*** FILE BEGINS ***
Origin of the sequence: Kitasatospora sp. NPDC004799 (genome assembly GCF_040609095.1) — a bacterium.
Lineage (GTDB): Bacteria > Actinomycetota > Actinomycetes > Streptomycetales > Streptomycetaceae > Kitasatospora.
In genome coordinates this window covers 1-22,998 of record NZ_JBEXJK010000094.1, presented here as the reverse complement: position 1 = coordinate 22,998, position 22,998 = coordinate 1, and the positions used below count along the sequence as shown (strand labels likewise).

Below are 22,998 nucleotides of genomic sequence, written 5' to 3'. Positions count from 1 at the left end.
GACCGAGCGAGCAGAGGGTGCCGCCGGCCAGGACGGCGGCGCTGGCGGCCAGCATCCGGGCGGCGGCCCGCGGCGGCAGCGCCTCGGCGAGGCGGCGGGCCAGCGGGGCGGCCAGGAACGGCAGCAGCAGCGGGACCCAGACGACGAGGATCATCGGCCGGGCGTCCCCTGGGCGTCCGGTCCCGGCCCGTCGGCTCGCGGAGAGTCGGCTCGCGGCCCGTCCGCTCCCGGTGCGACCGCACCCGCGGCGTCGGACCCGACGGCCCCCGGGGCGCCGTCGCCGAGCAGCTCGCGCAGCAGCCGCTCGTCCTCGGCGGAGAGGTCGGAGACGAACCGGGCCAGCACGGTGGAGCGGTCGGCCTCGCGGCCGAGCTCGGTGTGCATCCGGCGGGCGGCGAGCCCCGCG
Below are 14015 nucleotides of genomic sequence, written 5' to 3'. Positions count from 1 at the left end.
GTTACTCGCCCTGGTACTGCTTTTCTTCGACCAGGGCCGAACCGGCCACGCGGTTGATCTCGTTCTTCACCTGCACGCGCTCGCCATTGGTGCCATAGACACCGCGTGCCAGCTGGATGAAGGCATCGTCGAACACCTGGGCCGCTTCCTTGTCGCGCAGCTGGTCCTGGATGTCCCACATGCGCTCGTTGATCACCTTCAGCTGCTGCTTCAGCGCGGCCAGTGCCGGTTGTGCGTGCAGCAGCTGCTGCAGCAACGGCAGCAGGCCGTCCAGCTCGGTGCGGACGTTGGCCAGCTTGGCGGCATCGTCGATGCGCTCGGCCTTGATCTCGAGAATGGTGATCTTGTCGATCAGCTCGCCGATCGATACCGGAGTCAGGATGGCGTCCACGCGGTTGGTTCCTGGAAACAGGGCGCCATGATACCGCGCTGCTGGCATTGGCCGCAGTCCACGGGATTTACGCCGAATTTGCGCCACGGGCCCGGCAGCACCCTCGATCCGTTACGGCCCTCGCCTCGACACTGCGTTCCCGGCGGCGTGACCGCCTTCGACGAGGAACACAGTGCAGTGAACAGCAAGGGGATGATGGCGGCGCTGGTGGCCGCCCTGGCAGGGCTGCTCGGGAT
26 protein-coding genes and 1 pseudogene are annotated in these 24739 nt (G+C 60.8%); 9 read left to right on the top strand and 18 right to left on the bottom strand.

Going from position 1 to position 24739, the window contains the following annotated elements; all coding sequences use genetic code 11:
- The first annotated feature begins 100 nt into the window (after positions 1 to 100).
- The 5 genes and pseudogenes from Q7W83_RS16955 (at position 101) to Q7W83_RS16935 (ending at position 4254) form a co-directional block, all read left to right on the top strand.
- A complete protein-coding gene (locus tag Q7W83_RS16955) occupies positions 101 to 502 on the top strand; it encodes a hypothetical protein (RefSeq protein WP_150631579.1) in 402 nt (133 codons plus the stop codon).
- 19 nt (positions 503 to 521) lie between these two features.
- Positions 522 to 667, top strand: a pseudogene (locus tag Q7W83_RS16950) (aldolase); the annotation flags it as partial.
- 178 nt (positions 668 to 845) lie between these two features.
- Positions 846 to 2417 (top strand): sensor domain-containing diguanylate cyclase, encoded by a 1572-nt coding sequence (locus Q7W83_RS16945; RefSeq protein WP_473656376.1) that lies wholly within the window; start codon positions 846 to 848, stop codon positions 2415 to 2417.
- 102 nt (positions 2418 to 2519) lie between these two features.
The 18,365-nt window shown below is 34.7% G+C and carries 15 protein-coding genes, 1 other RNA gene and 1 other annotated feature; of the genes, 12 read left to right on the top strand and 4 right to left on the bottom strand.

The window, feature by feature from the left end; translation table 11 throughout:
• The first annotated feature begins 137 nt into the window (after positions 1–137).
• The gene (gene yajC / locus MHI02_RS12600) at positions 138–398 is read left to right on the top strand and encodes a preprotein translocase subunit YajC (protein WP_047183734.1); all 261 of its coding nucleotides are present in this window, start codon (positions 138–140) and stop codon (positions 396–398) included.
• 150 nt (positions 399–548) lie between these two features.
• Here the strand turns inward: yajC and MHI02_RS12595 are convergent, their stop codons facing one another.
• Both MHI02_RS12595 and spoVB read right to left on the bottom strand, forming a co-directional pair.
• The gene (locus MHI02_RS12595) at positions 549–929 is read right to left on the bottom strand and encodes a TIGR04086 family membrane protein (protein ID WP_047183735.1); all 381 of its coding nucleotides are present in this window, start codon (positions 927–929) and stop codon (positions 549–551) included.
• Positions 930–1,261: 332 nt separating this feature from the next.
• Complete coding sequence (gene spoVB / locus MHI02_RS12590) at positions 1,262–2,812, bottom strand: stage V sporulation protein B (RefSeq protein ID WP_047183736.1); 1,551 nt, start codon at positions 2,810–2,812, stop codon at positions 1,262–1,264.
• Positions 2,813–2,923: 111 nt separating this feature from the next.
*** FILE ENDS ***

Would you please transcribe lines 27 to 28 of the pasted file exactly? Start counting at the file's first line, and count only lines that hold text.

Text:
• Complete coding sequence (gene spoVB / locus MHI02_RS12590) at positions 1,262–2,812, bottom strand: stage V sporulation protein B (RefSeq protein ID WP_047183736.1); 1,551 nt, start codon at positions 2,810–2,812, stop codon at positions 1,262–1,264.
• Positions 2,813–2,923: 111 nt separating this feature from the next.